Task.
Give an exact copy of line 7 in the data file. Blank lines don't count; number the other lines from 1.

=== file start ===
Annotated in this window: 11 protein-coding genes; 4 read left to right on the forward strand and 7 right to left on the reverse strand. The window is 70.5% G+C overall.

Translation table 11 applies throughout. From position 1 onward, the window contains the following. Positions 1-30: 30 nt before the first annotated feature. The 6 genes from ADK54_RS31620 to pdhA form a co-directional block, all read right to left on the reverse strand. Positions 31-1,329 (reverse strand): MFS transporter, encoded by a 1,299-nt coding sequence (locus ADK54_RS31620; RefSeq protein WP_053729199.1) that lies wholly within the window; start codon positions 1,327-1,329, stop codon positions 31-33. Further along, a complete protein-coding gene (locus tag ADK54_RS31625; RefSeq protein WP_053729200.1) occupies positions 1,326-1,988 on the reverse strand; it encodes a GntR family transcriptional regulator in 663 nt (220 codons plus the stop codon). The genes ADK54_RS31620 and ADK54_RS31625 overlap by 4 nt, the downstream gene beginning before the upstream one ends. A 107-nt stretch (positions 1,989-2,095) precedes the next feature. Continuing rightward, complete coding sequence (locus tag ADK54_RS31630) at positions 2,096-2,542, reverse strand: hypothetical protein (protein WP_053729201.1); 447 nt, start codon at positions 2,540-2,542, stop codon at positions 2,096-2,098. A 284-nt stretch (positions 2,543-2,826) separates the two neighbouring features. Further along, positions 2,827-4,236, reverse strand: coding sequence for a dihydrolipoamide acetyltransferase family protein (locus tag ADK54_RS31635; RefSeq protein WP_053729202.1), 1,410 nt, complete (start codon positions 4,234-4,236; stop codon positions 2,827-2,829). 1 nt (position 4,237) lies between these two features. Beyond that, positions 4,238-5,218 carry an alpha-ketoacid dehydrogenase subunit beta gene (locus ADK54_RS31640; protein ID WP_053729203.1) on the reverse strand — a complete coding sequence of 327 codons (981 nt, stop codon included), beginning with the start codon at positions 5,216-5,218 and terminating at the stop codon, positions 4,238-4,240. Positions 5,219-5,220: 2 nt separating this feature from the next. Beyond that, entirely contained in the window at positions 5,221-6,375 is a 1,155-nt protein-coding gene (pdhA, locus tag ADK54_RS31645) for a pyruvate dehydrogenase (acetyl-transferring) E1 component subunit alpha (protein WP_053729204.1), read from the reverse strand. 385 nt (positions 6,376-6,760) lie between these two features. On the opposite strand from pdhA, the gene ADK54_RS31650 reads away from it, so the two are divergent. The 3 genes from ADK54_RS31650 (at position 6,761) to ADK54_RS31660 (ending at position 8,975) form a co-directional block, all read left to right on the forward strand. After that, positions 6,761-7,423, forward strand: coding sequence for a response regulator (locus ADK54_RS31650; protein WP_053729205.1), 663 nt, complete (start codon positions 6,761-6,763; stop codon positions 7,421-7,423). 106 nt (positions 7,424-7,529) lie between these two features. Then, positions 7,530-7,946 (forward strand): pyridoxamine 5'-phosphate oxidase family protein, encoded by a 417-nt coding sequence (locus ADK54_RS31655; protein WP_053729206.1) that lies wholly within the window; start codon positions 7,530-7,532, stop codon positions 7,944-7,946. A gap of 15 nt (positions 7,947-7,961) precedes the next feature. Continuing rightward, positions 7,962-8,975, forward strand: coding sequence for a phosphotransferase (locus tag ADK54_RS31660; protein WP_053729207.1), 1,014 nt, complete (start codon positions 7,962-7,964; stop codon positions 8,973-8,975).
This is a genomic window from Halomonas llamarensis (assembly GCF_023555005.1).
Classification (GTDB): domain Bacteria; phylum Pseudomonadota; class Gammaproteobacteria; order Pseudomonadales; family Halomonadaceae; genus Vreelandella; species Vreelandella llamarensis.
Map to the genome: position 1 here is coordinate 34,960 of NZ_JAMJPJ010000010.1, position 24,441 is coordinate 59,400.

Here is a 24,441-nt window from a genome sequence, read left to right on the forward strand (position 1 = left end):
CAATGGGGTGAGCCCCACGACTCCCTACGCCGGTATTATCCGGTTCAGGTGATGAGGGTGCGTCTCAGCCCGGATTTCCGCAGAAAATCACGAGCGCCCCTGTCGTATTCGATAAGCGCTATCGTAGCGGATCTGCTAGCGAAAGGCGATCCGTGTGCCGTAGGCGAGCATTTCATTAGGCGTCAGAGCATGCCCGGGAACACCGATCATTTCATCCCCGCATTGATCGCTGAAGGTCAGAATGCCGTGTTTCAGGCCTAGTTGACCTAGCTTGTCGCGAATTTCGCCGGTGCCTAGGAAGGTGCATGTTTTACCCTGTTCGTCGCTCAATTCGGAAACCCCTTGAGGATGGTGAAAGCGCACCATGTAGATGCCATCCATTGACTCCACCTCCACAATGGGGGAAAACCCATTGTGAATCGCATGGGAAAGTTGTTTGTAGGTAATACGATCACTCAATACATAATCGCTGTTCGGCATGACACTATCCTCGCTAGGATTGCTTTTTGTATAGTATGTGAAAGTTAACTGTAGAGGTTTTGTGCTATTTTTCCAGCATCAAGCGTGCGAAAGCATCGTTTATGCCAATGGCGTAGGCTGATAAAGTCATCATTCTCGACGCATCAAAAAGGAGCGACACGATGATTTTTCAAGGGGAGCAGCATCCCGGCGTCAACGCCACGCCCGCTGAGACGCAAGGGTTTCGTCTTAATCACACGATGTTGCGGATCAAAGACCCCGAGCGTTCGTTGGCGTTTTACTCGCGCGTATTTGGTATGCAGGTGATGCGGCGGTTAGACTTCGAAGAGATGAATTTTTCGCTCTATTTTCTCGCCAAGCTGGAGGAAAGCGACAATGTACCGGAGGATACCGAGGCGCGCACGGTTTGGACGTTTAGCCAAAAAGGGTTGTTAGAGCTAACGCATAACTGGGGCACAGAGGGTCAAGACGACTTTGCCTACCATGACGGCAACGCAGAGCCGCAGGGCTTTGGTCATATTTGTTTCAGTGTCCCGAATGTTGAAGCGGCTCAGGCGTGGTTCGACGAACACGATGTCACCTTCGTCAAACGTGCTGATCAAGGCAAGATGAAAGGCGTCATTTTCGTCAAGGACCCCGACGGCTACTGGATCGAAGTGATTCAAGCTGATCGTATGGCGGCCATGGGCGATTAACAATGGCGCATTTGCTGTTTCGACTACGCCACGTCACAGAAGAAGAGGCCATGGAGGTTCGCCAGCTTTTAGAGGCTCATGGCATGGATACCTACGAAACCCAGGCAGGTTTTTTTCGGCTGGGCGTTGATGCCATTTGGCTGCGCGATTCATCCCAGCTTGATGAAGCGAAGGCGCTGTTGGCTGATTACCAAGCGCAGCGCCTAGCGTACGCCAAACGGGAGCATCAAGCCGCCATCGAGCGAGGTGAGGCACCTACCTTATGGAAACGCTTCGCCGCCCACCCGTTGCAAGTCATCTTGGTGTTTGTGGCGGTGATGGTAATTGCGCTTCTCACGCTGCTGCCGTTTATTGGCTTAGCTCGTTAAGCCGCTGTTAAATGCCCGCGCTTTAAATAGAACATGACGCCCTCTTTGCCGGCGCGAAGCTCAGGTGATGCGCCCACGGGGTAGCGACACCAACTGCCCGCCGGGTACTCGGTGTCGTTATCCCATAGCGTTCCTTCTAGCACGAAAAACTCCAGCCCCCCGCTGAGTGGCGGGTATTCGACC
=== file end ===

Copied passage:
CAATGGGGTGAGCCCCACGACTCCCTACGCCGGTATTATCCGGTTCAGGTGATGAGGGTGCGTCTCAGCCCGGATTTCCGCAGAAAATCACGAGCGCCCCTGTCGTATTCGATAAGCGCTATCGTAGCGGATCTGCTAGCGAAAGGCGATCCGTGTGCCGTAGGCGAGCATTTCATTAGGCGTCAGAGCATGCCCGGGAACACCGATCATTTCATCCCCGCATTGATCGCTGAAGGTCAGAATGCCGTGTTTCAGGCCTAGTTGACCTAGCTTGTCGCGAATTTCGCCGGTGCCTAGGAAGGTGCATGTTTTACCCTGTTCGTCGCTCAATTCGGAAACCCCTTGAGGATGGTGAAAGCGCACCATGTAGATGCCATCCATTGACTCCACCTCCACAATGGGGGAAAACCCATTGTGAATCGCATGGGAAAGTTGTTTGTAGGTAATACGATCACTCAATACATAATCGCTGTTCGGCATGACACTATCCTCGCTAGGATTGCTTTTTGTATAGTATGTGAAAGTTAACTGTAGAGGTTTTGTGCTATTTTTCCAGCATCAAGCGTGCGAAAGCATCGTTTATGCCAATGGCGTAGGCTGATAAAGTCATCATTCTCGACGCATCAAAAAGGAGCGACACGATGATTTTTCAAGGGGAGCAGCATCCCGGCGTCAACGCCACGCCCGCTGAGACGCAAGGGTTTCGTCTTAATCACACGATGTTGCGGATCAAAGACCCCGAGCGTTCGTTGGCGTTTTACTCGCGCGTATTTGGTATGCAGGTGATGCGGCGGTTAGACTTCGAAGAGATGAATTTTTCGCTCTATTTTCTCGCCAAGCTGGAGGAAAGCGACAATGTACCGGAGGATACCGAGGCGCGCACGGTTTGGACGTTTAGCCAAAAAGGGTTGTTAGAGCTAACGCATAACTGGGGCACAGAGGGTCAAGACGACTTTGCCTACCATGACGGCAACGCAGAGCCGCAGGGCTTTGGTCATATTTGTTTCAGTGTCCCGAATGTTGAAGCGGCTCAGGCGTGGTTCGACGAACACGATGTCACCTTCGTCAAACGTGCTGATCAAGGCAAGATGAAAGGCGTCATTTTCGTCAAGGACCCCGACGGCTACTGGATCGAAGTGATTCAAGCTGATCGTATGGCGGCCATGGGCGATTAACAATGGCGCATTTGCTGTTTCGACTACGCCACGTCACAGAAGAAGAGGCCATGGAGGTTCGCCAGCTTTTAGAGGCTCATGGCATGGATACCTACGAAACCCAGGCAGGTTTTTTTCGGCTGGGCGTTGATGCCATTTGGCTGCGCGATTCATCCCAGCTTGATGAAGCGAAGGCGCTGTTGGCTGATTACCAAGCGCAGCGCCTAGCGTACGCCAAACGGGAGCATCAAGCCGCCATCGAGCGAGGTGAGGCACCTACCTTATGGAAACGCTTCGCCGCCCACCCGTTGCAAGTCATCTTGGTGTTTGTGGCGGTGATGGTAATTGCGCTTCTCACGCTGCTGCCGTTTATTGGCTTAGCTCGTTAAGCCGCTGTTAAATGCCCGCGCTTTAAATAGAACATGACGCCCTCTTTGCCGGCGCGAAGCTCAGGTGATGCGCCCACGGGGTAGCGACACCAACTGCCCGCCGGGTACTCGGTGTCGTTATCCCATAGCGTTCCTTCTAGCACGAAAAACTCCAGCCCCCCGCTGAGTGGCGGGTATTCGACC